Expression and purification of JIP1-SH3 variants

Expression and purification of the JIP1-SH3 variants (Y526A, V517A, V517L, A541L and H493A) were performed following the same protocol as for JIP1-SH3, except that the cultures were grown for 15 h after induction at 20 °C (instead of 4 h at 37 °C).

Thermal stability measurements of JIP1-SH3

The stability of JIP1-SH3 was measured by differential scanning fluorimetry using a Prometheus NT.48 (Nanotemper) instrument with the emission wavelengths set to 330 and 350 nm and an excitation power of 10%. The melting curve for wild-type JIP1-SH3 was measured at a protein concentration of 4 mg ml−1 in 50 mM HEPES, 150 mM NaCl at pH 7.0 by using Prometheus Standard Capillaries (PR-C002). The temperature scan rate was fixed at 1 °C per min from 20 °C to 95 °C. The melting temperature (Tm) was calculated from the peak of the first derivative of the intrinsic protein fluorescence intensity ratio at 350 nm and 330 nm throughout the duration of the temperature ramp.

NMR spectral assignment of JIP1-SH3 and its variants

The NMR assignment experiments were acquired in 50 mM HEPES, 150 mM NaCl, pH 7.0 at a protein concentration of 0.94 mM (JIP1-SH3), 1.06 mM (JIP1-SH3(Y526A)), 1.10 mM (JIP1-SH3(A541L)), 2 mM (JIP1-SH3(V517A)) and 0.90 mM (JIP1-SH3(H493A)). The NMR spectral assignments of JIP1-SH3 were performed at 25 °C using a set of BEST-TROSY triple resonance experiments (HNCO, intra-residue HNCACO, HNCOCA, intra-residue HNCA, HNCOCACB and intra-residue HNCACB) acquired at a 1H frequency of 600 MHz (Bruker, operated with TopSpin v.3.5)44. The NMR spectral assignments of JIP1-SH3(Y526A) were obtained at 25 °C at a 1H frequency of 700 MHz (Bruker) using BEST-TROSY HNCO, HNCOCACB and intra-residue HNCACB experiments. The NMR spectral assignments of JIP1-SH3(A541L) (at 25 °C), JIP1-SH3(V517A) (at 35 °C) and JIP1-SH3(H493A) (at 35 °C) were obtained at a 1H frequency of 700 MHz (Bruker) using a BEST-TROSY HNCACB experiment. The spectra were manually peak-picked using NMRFAM-Sparky45 and sequential connectivities were identified manually or by using the assignment program MARS46. Secondary structure propensities were calculated using SSP on the basis of the experimental Cα and Cβ chemical shifts47.

15N relaxation measurements of JIP1-SH3

Measurements of 15N relaxation rates (R1, R2 and heteronuclear NOEs) of JIP1-SH3 were obtained using standard HSQC-type pulse sequences48 at a 1H frequency of 600 MHz (Agilent, operated with VnmrJ v.3.1). The relaxation rates were measured at four different temperatures: 15, 25, 35 and 45 °C. The magnetization decay was sampled at (0, 100, 200, 400, 600, 800, 1,100, 1,500 and 1,900) milliseconds (ms) for longitudinal and at (10, 30, 50, 70, 90, 130, 170, 210 and 250) ms for transverse relaxation. Technical replicates of one or two of these delays were acquired to estimate the uncertainty on the relaxation rates using a Monte Carlo approach. Details of the Lipari–Szabo model free analysis can be found in the Supplementary Discussion.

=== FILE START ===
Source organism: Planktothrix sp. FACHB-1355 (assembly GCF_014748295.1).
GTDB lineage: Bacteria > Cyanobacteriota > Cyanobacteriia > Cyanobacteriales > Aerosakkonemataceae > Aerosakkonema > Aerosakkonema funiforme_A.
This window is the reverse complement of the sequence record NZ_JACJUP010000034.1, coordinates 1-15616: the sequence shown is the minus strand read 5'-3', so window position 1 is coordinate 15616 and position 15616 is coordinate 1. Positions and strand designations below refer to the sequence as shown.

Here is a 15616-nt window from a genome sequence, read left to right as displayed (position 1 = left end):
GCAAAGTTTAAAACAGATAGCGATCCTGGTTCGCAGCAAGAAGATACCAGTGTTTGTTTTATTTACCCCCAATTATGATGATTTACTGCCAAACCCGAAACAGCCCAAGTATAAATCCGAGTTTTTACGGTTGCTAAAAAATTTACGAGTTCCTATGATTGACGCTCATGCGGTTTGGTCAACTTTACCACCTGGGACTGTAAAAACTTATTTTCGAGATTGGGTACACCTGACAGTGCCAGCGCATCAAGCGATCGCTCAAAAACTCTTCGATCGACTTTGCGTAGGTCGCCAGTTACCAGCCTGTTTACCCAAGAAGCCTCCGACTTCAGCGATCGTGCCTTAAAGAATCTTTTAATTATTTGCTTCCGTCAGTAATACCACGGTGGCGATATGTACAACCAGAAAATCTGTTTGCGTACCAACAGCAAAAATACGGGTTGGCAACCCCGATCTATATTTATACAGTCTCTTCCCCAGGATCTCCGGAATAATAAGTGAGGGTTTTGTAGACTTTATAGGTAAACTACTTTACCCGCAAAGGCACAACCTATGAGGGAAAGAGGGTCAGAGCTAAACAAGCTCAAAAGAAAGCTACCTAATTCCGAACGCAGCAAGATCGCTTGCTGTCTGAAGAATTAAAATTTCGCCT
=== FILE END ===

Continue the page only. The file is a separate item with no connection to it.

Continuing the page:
15N and 1HN CPMG relaxation dispersion of JIP1-SH3 and its variants

All 15N CPMG relaxation dispersion experiments24 were carried out at 15 °C using a constant-time relaxation delay of 32 ms with CPMG frequencies (νCPMG) ranging from 31.25 to 1,000 Hz and a 1H decoupling field of 11 kHz. The 1HN relaxation dispersion experiments were carried out at 15 °C using the published pulse sequence25 with a constant-time relaxation delay of 20 ms and CPMG frequencies ranging from 50 to 2,000 Hz. Uncertainties on peak intensities extracted from the relaxation dispersion experiments were estimated using the pooled s.d. calculated from repeat measurements (technical replicates of one to three νCPMG values), each pool being the set of repeat points per νCPMG and per peak. Uncertainties on R2eff values were propagated from the peak intensity uncertainty using a Monte Carlo approach. The following relaxation dispersion experiments were acquired: JIP1-SH3: 15N (600 MHz, Agilent), 15N (850 MHz, Bruker), 1HN (600 MHz, Bruker), 1HN (950 MHz, Bruker); JIP1-SH3(H493A) and JIP1-SH3(V517A): 15N (600 MHz, Bruker), 15N (950 MHz, Bruker), 1HN (600 MHz, Bruker), 1HN (950 MHz, Bruker); JIP1-SH3(Y526A): 15N (700 MHz, Bruker) and 1HN (600 MHz, Bruker); JIP1-SH3(A541L): 15N (700 MHz, Bruker). All relaxation dispersion data were analysed using the program ChemEx (https://github.com/gbouvignies/ChemEx)49 as described in the Supplementary Discussion.

Tyrosine assignments and 13C CPMG relaxation dispersion of Y526

The 13Cε–1Hε tyrosine resonances were assigned at 45 °C by acquiring a two-dimensional (2D) plane of a BEST-TROSY intra-residue HNCACB experiment44, an aromatic BEST constant-time 1H–13C HSQC experiment50 and a (Hβ)Cβ(CγCδCε)Hε experiment51 linking the Cβ chemical shifts directly to the Hε chemical shifts. The spectra were manually peak-picked using NMRFAM-Sparky45 and 13Cε–1Hε tyrosine resonances were assigned manually (Supplementary Fig. 1). The acquisition of aromatic BEST constant-time 1H–13C HSQC experiments at different temperatures (between 5 and 45 °C) enabled the final assignment at 15 °C.